But all roads twist and turn,
And when you reach an intersection,
It’s likely life will take them,
In the opposite direction,
But don’t give up on hoping,
When your road is a dead end,
It’s likely that you’ll find,
It’s only really just a bend,
And though the other’s roads are different,
It doesn’t mean that yours is wrong,
So pick yourself back up again,
And just keep trudging on.
The Far North
I often wonder of the Tundra,
as I watch the plains go by.
Or I’ll dream of higher mountains
that almost seem to pierce the sky.
I yearn for vaster spaces
and for roaring, winding rivers.
Or of breezes rolling forward
that leave forests full of shivers.
I hear the voice of comfort
say I shouldn’t go alone
yet I’m pulled by tugs from elsewhere
that may someday be my home.
Questions Of Travel
There are too many waterfalls here; the crowded streams
hurry too rapidly down to the sea,
and the pressure of so many clouds on the mountaintops
makes them spill over the sides in soft slow-motion,
turning to waterfalls under our very eyes.
–For if those streaks, those mile-long, shiny, tearstains,
aren’t waterfalls yet,
in a quick age or so, as ages go here,
they probably will be.
But if the streams and clouds keep travelling, travelling,
the mountains look like the hulls of capsized ships,
slime-hung and barnacled.
Think of the long trip home.
Should we have stayed at home and thought of here?
Where should we be today?
Is it right to be watching strangers in a play
in this strangest of theatres?
What childishness is it that while there’s a breath of life
in our bodies, we are determined to rush
to see the sun the other way around?
The tiniest green hummingbird in the world?
To stare at some inexplicable old stonework,
inexplicable and impenetrable,
at any view,
instantly seen and always, always delightful?
Oh, must we dream our dreams
and have them, too?
And have we room
for one more folded sunset, still quite warm?
I should like to rise and go
Where the golden apples grow;–
Where below another sky
Parrot islands anchored lie,
And, watched by cockatoos and goats,
Lonely Crusoes building boats;–
Where in sunshine reaching out
Eastern cities, miles about,
Are with mosque and minaret
Among sandy gardens set,
And the rich goods from near and far
Hang for sale in the bazaar;–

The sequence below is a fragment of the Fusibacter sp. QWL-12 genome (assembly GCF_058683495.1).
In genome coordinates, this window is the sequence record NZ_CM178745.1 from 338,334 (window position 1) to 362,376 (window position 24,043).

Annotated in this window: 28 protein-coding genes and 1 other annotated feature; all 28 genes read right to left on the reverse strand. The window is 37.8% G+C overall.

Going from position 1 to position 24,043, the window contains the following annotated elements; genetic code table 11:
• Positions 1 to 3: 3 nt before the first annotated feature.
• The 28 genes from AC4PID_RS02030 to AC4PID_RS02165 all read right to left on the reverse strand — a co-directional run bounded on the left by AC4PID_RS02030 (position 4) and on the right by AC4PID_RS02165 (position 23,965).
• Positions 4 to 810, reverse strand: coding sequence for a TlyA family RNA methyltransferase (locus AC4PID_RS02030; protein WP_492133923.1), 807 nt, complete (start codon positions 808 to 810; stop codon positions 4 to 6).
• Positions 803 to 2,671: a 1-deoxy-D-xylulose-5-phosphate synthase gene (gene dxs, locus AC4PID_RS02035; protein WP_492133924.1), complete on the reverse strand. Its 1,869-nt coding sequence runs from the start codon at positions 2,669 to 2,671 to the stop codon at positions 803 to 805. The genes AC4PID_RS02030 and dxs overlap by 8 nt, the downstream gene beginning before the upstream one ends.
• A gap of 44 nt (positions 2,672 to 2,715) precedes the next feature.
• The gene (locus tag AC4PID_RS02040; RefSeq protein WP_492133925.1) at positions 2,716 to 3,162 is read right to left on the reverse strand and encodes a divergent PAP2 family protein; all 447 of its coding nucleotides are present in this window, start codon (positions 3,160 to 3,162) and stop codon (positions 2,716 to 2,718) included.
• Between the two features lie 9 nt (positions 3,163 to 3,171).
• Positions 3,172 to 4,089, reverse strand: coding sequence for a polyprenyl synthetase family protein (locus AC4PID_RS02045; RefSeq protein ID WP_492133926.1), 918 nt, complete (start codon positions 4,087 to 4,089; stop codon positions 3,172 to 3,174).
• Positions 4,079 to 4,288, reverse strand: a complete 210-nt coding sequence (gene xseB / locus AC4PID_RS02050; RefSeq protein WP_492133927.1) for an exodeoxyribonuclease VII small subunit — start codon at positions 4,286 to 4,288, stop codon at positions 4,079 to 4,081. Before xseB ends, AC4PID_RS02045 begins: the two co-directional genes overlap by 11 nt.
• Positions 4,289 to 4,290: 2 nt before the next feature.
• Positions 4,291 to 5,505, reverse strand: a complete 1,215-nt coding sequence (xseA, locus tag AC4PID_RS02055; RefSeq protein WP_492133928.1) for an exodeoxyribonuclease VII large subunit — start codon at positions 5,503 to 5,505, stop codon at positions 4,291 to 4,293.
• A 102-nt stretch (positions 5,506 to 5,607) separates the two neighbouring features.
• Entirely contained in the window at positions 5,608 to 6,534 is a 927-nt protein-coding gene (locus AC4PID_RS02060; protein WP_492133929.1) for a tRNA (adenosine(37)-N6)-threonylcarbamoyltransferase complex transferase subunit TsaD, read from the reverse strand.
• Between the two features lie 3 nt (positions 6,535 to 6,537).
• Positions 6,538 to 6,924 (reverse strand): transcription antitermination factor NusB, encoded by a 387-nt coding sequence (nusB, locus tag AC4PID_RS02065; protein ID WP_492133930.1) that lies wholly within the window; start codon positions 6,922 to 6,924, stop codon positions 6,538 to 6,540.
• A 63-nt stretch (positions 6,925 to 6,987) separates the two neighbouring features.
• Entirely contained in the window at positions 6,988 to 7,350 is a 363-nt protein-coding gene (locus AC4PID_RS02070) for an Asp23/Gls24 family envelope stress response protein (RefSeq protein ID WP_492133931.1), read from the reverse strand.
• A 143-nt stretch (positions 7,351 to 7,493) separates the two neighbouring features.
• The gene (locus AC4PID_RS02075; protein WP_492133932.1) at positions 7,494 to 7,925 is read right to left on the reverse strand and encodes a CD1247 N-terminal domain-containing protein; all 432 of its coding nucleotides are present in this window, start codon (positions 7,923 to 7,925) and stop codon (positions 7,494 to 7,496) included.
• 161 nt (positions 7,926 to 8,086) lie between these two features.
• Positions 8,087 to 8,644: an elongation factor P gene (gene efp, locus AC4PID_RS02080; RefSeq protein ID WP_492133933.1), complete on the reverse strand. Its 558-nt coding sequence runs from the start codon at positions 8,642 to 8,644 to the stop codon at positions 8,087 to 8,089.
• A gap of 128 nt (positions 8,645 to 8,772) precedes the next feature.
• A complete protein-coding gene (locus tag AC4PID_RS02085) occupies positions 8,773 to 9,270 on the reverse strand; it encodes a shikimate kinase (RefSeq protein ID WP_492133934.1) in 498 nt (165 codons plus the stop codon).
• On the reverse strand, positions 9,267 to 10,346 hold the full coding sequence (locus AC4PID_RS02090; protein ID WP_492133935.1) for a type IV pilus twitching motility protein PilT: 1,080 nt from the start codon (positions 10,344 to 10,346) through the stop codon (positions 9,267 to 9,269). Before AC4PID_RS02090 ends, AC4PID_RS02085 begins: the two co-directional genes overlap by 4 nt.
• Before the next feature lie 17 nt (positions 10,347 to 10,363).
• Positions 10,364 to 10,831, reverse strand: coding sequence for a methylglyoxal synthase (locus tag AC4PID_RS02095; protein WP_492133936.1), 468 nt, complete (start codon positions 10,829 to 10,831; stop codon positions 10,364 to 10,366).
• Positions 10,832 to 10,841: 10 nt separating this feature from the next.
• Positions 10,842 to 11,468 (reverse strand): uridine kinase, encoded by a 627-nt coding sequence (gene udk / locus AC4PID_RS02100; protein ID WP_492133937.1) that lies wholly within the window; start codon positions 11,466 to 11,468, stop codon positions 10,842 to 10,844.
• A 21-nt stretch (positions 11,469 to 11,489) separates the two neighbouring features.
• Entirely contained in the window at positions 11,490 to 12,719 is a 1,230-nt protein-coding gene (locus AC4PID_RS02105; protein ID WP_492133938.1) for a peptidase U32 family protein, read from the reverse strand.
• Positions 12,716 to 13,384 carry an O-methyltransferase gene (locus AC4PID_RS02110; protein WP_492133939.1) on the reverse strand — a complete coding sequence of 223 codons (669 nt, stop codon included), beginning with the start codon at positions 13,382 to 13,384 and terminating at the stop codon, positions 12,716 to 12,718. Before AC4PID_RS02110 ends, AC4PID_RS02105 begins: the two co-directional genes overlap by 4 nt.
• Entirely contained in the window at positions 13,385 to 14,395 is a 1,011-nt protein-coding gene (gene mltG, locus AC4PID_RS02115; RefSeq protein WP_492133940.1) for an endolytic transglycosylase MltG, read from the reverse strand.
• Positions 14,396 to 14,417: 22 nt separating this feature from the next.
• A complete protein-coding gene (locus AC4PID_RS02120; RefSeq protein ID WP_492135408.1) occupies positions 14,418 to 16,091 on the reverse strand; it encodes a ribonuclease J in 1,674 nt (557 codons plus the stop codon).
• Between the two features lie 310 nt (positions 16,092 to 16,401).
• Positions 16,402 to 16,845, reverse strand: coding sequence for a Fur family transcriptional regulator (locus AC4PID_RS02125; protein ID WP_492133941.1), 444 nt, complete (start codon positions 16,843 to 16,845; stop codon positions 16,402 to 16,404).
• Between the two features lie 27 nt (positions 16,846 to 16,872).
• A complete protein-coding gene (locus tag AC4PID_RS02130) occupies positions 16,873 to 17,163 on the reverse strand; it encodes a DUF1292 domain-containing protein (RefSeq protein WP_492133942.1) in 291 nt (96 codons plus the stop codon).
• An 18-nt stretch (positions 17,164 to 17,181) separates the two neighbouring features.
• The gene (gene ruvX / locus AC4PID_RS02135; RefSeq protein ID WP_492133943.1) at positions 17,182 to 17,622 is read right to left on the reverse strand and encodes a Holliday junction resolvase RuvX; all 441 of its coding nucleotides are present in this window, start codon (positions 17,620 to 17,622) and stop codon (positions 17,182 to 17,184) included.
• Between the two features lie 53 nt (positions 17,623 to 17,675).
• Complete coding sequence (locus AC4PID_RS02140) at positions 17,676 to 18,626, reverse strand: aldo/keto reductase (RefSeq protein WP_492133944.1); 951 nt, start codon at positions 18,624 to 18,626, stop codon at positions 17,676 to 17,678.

Where the Great Wall round China goes,
And on one side the desert blows,
And with the voice and bell and drum,
Cities on the other hum;–
Where are forests hot as fire,
Wide as England, tall as a spire,
Full of apes and cocoa-nuts
And the negro hunters’ huts;–
Where the knotty crocodile
Lies and blinks in the Nile,
And the red flamingo flies
Hunting fish before his eyes;–
Where in jungles near and far,
Man-devouring tigers are,
Lying close and giving ear
Lest the hunt be drawing near,
Or a comer-by be seen
Swinging in the palanquin;–
Where among the desert sands
Some deserted city stands,
All its children, sweep and prince,
Grown to manhood ages since,
Not a foot in street or house,
Not a stir of child or mouse,
And when kindly falls the night,
In all the town no spark of light.
There I’ll come when I’m a man
With a camel caravan;
Light a fire in the gloom
Of some dusty dining-room;
See the pictures on the walls,
Heroes fights and festivals;
And in a corner find the toys
Of the old Egyptian boys.
Robert Louis Stevenson
Riding Alone For Thousands Of Miles
In Lijiang, the sign outside your hostel
glares: Ride alone, ride alone, ride
alone – it taunts you for the mileage
of your solitude, must be past
thousands, for you rode this plane
alone, this train alone, you’ll ride
this bus alone well into the summer night,
well into the next hamlet, town,
city, the next century, as the trees twitch
and the clouds wane and the tides
quiver and the galaxies tilt and the sun
spins us another lonely cycle, you’ll
wonder if this compass will ever change.
The sun doesn’t need more heat,
so why should you? The trees don’t need
to be close, so why should you?
Sally Wen Mao
Final Thoughts On Travel Poems
These poems for travelers are powerful and inspiring. We hope you enjoyed our list featuring the best adventure poems. Looking for more inspiration? Take a look at this list of travel expressions.